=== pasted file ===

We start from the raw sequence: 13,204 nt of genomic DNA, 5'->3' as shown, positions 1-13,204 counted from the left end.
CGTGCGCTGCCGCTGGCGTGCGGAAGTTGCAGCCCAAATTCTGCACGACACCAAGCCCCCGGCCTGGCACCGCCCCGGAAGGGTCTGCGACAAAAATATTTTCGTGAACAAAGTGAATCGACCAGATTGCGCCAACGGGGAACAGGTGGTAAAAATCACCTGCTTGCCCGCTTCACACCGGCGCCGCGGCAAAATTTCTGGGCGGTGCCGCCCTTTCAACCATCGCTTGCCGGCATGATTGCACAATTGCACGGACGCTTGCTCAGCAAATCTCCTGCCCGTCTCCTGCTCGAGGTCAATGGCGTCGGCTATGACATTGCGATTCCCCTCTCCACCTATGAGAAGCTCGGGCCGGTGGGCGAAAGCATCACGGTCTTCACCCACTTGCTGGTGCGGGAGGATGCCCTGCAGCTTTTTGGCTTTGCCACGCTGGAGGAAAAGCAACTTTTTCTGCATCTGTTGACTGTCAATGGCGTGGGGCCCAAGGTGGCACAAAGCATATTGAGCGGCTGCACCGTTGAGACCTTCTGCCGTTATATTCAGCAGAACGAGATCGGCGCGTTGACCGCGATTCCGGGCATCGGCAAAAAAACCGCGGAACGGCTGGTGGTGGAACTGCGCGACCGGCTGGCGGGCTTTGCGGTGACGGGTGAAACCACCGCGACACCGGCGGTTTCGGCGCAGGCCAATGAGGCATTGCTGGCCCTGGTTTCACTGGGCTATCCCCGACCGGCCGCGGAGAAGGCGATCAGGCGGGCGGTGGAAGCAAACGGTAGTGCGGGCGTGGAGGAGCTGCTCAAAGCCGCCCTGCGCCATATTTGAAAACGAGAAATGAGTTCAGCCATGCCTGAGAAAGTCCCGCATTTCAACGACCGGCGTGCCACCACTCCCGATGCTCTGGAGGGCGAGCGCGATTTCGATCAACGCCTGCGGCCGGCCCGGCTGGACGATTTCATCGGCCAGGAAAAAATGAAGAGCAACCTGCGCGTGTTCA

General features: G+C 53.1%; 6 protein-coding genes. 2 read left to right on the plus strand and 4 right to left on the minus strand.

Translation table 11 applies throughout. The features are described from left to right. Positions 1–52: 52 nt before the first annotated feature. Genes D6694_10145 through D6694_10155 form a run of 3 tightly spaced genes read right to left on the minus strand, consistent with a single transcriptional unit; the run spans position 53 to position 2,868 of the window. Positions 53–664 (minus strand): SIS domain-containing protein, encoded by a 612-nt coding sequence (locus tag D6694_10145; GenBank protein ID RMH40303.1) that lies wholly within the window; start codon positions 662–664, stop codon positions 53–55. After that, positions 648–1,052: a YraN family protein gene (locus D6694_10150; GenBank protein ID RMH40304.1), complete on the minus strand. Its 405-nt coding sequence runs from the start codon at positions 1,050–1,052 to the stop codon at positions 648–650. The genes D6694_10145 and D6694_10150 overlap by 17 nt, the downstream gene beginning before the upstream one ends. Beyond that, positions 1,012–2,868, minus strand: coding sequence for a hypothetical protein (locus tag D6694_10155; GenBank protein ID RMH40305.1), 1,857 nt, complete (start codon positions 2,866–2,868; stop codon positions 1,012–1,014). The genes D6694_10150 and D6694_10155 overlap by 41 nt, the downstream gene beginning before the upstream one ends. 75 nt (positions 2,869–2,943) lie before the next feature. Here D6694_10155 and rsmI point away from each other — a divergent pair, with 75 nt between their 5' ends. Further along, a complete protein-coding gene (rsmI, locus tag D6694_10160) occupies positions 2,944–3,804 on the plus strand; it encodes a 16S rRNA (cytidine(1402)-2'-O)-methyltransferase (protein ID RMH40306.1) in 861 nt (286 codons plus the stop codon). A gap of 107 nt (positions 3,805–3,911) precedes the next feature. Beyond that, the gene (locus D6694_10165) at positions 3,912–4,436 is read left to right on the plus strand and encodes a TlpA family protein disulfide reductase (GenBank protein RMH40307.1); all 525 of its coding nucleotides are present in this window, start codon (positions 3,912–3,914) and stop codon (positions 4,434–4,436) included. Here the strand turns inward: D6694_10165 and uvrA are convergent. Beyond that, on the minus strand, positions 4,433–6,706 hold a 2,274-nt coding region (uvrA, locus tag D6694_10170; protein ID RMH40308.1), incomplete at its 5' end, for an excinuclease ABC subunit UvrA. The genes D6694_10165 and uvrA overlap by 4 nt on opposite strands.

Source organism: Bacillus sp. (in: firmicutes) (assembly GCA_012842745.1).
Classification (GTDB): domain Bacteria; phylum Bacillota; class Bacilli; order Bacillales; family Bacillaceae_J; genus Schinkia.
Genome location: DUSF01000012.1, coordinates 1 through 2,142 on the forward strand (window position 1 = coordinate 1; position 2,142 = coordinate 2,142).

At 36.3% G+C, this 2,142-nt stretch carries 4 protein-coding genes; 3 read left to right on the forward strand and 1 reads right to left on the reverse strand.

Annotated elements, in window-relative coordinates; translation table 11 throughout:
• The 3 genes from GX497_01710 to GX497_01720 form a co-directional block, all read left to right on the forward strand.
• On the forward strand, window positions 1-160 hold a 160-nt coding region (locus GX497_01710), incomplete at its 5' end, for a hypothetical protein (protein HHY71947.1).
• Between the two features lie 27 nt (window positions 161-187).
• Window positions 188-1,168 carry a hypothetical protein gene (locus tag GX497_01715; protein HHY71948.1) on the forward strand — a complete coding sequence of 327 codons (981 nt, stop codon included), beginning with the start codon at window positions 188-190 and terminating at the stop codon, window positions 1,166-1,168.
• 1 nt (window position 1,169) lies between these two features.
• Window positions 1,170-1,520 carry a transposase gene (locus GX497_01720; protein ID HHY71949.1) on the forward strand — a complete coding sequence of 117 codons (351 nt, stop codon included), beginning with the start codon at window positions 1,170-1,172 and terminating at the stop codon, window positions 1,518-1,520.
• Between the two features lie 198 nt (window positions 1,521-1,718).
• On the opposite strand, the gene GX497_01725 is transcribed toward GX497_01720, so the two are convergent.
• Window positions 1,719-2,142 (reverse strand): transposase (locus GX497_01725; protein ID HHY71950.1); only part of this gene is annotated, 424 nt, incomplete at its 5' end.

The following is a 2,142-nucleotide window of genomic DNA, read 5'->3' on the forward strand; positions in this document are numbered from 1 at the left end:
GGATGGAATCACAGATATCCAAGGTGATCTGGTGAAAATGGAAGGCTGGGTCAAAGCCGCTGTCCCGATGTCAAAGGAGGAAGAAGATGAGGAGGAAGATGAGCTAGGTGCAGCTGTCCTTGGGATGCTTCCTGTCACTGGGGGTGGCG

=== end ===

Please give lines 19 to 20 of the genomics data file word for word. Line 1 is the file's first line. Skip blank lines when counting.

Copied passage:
The following is a 2,142-nucleotide window of genomic DNA, read 5'->3' on the forward strand; positions in this document are numbered from 1 at the left end:
GGATGGAATCACAGATATCCAAGGTGATCTGGTGAAAATGGAAGGCTGGGTCAAAGCCGCTGTCCCGATGTCAAAGGAGGAAGAAGATGAGGAGGAAGATGAGCTAGGTGCAGCTGTCCTTGGGATGCTTCCTGTCACTGGGGGTGGCG